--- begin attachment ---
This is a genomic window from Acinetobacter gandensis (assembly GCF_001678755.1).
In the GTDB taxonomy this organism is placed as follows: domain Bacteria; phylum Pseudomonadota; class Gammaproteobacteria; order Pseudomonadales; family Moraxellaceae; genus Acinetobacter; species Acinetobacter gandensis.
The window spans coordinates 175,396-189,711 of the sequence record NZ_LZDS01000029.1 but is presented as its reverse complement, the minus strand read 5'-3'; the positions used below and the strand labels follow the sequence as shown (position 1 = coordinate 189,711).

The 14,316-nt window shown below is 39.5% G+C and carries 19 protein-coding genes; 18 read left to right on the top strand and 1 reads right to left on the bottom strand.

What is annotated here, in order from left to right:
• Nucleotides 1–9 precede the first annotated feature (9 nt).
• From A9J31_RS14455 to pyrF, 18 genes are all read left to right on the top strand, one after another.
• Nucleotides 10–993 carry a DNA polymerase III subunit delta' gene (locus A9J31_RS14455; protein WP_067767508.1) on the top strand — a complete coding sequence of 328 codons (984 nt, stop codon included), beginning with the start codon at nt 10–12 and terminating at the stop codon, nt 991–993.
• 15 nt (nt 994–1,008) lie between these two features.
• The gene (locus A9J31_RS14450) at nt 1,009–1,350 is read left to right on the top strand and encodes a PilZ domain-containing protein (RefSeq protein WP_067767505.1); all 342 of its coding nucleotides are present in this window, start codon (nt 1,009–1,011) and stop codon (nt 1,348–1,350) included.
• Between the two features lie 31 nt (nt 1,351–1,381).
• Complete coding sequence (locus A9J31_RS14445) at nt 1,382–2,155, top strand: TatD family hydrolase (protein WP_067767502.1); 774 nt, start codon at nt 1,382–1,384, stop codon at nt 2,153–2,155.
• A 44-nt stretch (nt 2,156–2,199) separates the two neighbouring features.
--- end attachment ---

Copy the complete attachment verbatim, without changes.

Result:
This is a genomic window from Acinetobacter gandensis (assembly GCF_001678755.1).
In the GTDB taxonomy this organism is placed as follows: domain Bacteria; phylum Pseudomonadota; class Gammaproteobacteria; order Pseudomonadales; family Moraxellaceae; genus Acinetobacter; species Acinetobacter gandensis.
The window spans coordinates 175,396-189,711 of the sequence record NZ_LZDS01000029.1 but is presented as its reverse complement, the minus strand read 5'-3'; the positions used below and the strand labels follow the sequence as shown (position 1 = coordinate 189,711).

The 14,316-nt window shown below is 39.5% G+C and carries 19 protein-coding genes; 18 read left to right on the top strand and 1 reads right to left on the bottom strand.

What is annotated here, in order from left to right:
• Nucleotides 1–9 precede the first annotated feature (9 nt).
• From A9J31_RS14455 to pyrF, 18 genes are all read left to right on the top strand, one after another.
• Nucleotides 10–993 carry a DNA polymerase III subunit delta' gene (locus A9J31_RS14455; protein WP_067767508.1) on the top strand — a complete coding sequence of 328 codons (984 nt, stop codon included), beginning with the start codon at nt 10–12 and terminating at the stop codon, nt 991–993.
• 15 nt (nt 994–1,008) lie between these two features.
• The gene (locus A9J31_RS14450) at nt 1,009–1,350 is read left to right on the top strand and encodes a PilZ domain-containing protein (RefSeq protein WP_067767505.1); all 342 of its coding nucleotides are present in this window, start codon (nt 1,009–1,011) and stop codon (nt 1,348–1,350) included.
• Between the two features lie 31 nt (nt 1,351–1,381).
• Complete coding sequence (locus A9J31_RS14445) at nt 1,382–2,155, top strand: TatD family hydrolase (protein WP_067767502.1); 774 nt, start codon at nt 1,382–1,384, stop codon at nt 2,153–2,155.
• A 44-nt stretch (nt 2,156–2,199) separates the two neighbouring features.